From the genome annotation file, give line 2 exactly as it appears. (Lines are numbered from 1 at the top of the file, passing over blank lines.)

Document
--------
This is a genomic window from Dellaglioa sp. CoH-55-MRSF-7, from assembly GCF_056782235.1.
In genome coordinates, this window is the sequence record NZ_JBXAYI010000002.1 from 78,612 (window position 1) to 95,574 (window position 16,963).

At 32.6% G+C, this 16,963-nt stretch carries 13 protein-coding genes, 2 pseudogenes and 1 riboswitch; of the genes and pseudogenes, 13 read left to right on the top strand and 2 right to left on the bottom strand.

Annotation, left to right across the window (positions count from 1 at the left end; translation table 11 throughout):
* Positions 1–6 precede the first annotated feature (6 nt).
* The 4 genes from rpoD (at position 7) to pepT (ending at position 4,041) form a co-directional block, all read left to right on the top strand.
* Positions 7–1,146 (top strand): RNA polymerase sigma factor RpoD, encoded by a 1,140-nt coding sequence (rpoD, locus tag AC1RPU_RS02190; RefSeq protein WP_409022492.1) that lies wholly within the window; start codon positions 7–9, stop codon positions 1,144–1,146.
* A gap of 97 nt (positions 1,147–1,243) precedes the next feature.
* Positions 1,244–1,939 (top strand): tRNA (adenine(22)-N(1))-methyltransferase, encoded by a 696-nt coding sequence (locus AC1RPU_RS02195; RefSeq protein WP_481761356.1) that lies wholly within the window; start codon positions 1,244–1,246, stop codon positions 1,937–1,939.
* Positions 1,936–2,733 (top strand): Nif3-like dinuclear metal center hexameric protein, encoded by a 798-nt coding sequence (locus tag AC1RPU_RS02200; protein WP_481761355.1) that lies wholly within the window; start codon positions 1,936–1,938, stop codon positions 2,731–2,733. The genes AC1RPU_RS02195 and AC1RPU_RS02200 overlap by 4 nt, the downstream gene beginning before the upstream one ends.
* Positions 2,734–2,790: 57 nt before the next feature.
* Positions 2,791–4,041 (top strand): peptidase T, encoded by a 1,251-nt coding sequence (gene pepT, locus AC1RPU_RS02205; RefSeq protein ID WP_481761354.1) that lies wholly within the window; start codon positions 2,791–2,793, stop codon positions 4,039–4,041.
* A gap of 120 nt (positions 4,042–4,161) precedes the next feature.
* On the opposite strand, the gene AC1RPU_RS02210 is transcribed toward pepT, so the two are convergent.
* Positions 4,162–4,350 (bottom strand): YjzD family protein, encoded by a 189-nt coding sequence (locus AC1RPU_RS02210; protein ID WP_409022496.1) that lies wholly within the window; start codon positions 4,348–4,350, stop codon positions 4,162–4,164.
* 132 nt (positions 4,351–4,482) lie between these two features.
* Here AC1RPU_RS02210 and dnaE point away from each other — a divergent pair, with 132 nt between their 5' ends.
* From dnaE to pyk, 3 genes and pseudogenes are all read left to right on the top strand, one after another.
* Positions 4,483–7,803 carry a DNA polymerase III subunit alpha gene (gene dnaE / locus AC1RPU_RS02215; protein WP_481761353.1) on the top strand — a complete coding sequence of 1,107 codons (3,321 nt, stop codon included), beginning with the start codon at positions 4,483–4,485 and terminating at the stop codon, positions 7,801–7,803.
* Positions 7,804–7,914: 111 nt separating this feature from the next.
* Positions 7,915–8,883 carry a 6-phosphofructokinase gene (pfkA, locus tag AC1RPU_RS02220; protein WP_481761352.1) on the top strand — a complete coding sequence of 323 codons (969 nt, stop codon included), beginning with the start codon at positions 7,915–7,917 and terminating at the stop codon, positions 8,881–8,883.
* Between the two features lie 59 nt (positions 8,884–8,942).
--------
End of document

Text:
In genome coordinates, this window is the sequence record NZ_JBXAYI010000002.1 from 78,612 (window position 1) to 95,574 (window position 16,963).